New Guinea Gold Limited abandoned the East New Britain gold project in September 2014 after blaming the Government and the authority “for not quickly renewing our mining lease”.
MRA managing director Philip Samar told The National that they had notified the company to return and rectify safety and environment issues related to the Sinivit project.
Samar said they had told New Guinea Gold Ltd that it was their responsibility to clean up their mess at the mine site.
“Under the Mining Act, the company still has a mining lease that has not been cancelled,” he said.
“Therefore, New Guinea Gold remains responsible to ensure all mining and environment regulations are complied with and safety measures are followed.
“As the mining lease holder, it needs to be responsible and cannot shift the blame here and there.”
He said the company responded by blaming the State and the Mineral Resources Authority for not acting quickly on its mining lease.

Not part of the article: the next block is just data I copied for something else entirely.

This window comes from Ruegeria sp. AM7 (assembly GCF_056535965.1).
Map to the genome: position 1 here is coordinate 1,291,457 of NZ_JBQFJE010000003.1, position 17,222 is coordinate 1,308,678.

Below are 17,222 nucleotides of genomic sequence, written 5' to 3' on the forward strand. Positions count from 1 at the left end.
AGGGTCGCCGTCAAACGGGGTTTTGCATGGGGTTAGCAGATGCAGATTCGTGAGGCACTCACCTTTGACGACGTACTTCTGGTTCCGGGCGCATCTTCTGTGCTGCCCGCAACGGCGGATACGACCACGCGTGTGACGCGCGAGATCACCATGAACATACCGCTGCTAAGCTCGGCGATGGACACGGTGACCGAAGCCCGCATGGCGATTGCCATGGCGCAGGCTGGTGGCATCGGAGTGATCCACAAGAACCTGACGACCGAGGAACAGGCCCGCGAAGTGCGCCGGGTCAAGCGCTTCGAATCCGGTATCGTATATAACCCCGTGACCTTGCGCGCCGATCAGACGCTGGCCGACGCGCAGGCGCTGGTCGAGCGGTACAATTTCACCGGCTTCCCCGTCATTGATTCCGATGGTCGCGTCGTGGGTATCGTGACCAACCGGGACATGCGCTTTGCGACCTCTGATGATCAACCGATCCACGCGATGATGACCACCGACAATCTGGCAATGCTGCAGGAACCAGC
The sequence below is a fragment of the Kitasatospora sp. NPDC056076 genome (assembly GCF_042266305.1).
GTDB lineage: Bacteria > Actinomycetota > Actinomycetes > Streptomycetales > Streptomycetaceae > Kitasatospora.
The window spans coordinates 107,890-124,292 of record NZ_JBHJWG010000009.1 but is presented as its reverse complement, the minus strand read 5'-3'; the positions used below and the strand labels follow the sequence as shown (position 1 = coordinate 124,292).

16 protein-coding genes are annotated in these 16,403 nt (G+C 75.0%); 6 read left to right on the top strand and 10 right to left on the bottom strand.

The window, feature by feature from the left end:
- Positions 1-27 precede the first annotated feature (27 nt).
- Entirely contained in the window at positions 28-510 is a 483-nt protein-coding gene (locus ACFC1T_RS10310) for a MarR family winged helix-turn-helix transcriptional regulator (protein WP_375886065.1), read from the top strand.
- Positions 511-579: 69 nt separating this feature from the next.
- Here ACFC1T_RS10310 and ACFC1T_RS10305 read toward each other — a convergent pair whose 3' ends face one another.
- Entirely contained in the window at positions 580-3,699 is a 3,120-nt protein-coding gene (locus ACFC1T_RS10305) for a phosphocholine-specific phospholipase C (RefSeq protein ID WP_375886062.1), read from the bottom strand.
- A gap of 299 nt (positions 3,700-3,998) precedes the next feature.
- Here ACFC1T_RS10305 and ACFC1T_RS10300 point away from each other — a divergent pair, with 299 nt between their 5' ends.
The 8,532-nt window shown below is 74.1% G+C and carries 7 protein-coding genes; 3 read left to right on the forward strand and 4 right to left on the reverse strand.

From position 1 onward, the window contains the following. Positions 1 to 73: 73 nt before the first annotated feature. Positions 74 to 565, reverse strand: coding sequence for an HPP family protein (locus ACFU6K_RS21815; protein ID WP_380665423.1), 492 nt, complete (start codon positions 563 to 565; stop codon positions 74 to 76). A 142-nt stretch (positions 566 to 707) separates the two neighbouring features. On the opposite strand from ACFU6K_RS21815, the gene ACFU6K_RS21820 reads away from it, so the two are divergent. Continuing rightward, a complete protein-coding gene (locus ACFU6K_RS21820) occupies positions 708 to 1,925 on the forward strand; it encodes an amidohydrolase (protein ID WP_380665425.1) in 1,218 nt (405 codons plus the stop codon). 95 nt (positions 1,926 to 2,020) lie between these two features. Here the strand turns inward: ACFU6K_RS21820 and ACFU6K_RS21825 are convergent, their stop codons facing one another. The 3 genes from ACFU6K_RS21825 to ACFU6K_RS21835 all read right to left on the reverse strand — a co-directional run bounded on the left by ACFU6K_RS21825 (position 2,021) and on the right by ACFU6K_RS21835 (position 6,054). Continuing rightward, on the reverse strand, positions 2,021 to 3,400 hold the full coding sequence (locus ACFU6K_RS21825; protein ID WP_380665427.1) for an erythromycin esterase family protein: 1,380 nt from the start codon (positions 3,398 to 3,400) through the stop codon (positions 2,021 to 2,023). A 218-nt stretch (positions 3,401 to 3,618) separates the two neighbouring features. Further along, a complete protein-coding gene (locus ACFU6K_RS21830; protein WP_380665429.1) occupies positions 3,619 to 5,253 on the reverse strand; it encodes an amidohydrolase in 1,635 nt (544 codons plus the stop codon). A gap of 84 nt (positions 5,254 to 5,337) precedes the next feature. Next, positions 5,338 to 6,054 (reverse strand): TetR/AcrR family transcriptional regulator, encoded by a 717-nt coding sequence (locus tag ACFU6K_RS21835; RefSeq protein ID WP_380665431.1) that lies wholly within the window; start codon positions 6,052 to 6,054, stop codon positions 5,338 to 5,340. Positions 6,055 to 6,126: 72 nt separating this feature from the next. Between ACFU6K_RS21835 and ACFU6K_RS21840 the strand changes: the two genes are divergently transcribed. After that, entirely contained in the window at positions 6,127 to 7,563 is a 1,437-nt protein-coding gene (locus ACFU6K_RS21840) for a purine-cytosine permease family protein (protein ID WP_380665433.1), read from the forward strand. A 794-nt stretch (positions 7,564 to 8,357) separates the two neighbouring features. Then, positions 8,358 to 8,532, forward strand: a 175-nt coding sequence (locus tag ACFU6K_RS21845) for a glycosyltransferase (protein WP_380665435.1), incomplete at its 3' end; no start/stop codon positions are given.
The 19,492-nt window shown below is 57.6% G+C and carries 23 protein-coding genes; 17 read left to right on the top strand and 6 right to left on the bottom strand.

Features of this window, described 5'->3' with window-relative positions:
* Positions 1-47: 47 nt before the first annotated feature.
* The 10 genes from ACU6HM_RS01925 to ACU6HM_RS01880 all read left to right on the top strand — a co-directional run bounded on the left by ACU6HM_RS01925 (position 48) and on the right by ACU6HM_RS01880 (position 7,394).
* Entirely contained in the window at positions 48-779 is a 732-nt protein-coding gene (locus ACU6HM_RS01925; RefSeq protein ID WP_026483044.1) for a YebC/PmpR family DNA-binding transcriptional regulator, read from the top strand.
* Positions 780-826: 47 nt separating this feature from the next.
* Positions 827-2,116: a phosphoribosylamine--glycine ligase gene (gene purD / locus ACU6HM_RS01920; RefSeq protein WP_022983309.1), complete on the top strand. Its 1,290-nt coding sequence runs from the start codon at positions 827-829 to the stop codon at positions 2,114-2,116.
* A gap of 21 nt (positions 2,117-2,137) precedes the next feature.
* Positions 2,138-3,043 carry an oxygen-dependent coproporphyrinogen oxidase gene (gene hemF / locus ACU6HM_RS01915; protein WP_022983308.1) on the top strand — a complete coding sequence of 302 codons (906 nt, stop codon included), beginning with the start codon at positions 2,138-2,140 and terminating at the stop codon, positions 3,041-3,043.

“These unsubstantiated and misplaced claims by the tenement holder did not change New Guinea Gold’s social and regulatory obligations to fully maintain the mine.
Samar said the company had not lodged any application with the MRA to have the mine placed in a “care and maintenance” phase.
He said production had stopped but the site would continue to be managed safely and responsibly to ensure the mine’s security and stability.
“There is a process to follow and you cannot just walk away after giving us a letter,” Samar said.
“It is a legal requirement that a formal application is submitted.
“Mines are not tuckerboxes and companies who operate them must ensure they have the sources to maintain these mines.”
The Sinivit mine is currently under a renewal application for a new 10-year term.
That application was with the Minister for Mining for a final determination in accordance with the Mining Act process and a National Court order issued in February 2014.
There were reports that when the Sinivit mine was abandoned, locals looted and vandalised everything at the mine, including explosives and chemicals.
Reports had surfaced of chemicals from the abandoned vats flowing into the Warangoi River. Meanwhile, provincial authorities had warned the people of Dadul, Riet and Uramot to stay clear of the mine site. The National